University of Southern California
For the Love of Art
Describe something outside of your intended academic focus about which you are interested in learning.
“The 1880s are when art gets interesting,” the boy in the airport agrees with me. He had just sheepishly told me he sometimes goes on and on about art to his girlfriend on FaceTime, which was probably a subtle clue for me, but I was nonplussed and more interested in the conversation.“Oh, the abstract expressionists are my favorite!” I swoon at the history, not him.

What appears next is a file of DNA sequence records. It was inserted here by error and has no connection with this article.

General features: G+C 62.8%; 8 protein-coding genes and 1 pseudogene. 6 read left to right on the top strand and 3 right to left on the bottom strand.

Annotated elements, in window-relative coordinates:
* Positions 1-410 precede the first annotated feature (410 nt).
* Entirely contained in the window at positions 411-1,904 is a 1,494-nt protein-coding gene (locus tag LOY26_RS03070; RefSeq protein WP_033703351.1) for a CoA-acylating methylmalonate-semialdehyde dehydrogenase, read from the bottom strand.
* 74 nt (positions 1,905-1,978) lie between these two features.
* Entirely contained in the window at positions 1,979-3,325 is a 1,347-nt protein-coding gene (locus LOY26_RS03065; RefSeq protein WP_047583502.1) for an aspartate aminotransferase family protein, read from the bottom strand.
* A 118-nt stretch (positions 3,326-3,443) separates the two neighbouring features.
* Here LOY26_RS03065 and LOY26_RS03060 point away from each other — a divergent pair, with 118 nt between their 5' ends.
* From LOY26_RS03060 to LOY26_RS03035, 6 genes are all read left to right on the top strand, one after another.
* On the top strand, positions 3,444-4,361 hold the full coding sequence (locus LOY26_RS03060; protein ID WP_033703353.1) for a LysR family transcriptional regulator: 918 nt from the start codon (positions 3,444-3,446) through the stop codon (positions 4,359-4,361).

The way I see it, the timeline of rapture begins with the way Cezanne’s brushstrokes left space for tears to be shed, goes through Toulouse-Lautrec’s challenges to perspective, startles with Picasso’s audacious Demoiselles, abstracts with the rise of Der Blaue Reiter and the Dadaists, and continues with the Surrealists and the social activists until art took on a much bigger role than mere mantlepiece.Waiting for our flights, the boy next to me starts to see my excitement is genuine. We talk about how we love when art started finding its own mind. Cocteau called it “charming absurdity,” Dadaists repelled from cliches and abandoned moral systems for faith in creative self. Kandinsky had extensively synesthetic motives behind every movement of color, sculpting a pyramid between the variations of the arts, calling it ALL an “expression of the artist’s soul.”
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